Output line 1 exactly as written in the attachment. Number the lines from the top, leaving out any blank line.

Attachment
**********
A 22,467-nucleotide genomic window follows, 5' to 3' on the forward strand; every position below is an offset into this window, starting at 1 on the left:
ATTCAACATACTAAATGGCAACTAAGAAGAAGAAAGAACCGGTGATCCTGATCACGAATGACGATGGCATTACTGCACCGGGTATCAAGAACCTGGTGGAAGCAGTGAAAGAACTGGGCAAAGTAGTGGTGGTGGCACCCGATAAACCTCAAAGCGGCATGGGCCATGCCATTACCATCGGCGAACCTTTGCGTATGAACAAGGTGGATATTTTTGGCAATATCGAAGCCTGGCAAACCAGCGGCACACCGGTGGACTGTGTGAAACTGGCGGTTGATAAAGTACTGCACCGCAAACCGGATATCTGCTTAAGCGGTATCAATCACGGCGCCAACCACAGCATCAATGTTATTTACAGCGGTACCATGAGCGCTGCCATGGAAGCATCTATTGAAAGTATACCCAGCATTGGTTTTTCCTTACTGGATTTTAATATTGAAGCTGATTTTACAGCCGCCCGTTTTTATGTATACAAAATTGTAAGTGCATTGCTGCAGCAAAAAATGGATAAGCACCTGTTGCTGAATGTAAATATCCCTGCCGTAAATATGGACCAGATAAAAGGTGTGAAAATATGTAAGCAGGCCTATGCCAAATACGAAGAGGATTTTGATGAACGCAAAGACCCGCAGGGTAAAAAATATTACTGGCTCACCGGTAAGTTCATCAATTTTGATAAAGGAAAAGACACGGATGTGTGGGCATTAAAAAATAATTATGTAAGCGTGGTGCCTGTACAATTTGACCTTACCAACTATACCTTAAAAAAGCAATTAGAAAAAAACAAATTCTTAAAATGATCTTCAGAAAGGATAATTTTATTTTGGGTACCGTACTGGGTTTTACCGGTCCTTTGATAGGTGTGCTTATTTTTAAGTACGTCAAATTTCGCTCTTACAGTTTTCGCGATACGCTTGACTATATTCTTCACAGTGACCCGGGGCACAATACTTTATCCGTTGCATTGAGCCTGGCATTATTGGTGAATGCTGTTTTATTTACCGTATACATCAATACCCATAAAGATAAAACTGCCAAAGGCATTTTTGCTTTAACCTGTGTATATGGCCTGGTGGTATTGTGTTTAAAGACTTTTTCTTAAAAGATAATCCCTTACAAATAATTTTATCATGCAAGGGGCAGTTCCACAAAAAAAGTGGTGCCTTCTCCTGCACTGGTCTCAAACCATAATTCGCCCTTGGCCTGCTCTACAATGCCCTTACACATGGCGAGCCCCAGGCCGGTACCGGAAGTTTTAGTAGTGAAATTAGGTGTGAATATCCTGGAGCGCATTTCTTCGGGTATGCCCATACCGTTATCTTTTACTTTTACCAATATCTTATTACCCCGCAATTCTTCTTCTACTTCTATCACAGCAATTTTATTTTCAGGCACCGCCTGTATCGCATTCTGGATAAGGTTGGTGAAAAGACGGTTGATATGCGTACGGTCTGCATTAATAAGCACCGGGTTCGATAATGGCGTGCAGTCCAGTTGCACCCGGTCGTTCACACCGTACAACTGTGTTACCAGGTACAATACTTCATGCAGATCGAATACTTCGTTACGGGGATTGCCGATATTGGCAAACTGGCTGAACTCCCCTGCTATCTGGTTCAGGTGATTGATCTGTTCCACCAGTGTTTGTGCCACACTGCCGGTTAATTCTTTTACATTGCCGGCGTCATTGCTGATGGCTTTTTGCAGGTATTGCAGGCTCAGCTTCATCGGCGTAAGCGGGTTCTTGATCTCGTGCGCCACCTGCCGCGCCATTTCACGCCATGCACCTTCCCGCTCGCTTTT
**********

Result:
A 22,467-nucleotide genomic window follows, 5' to 3' on the forward strand; every position below is an offset into this window, starting at 1 on the left: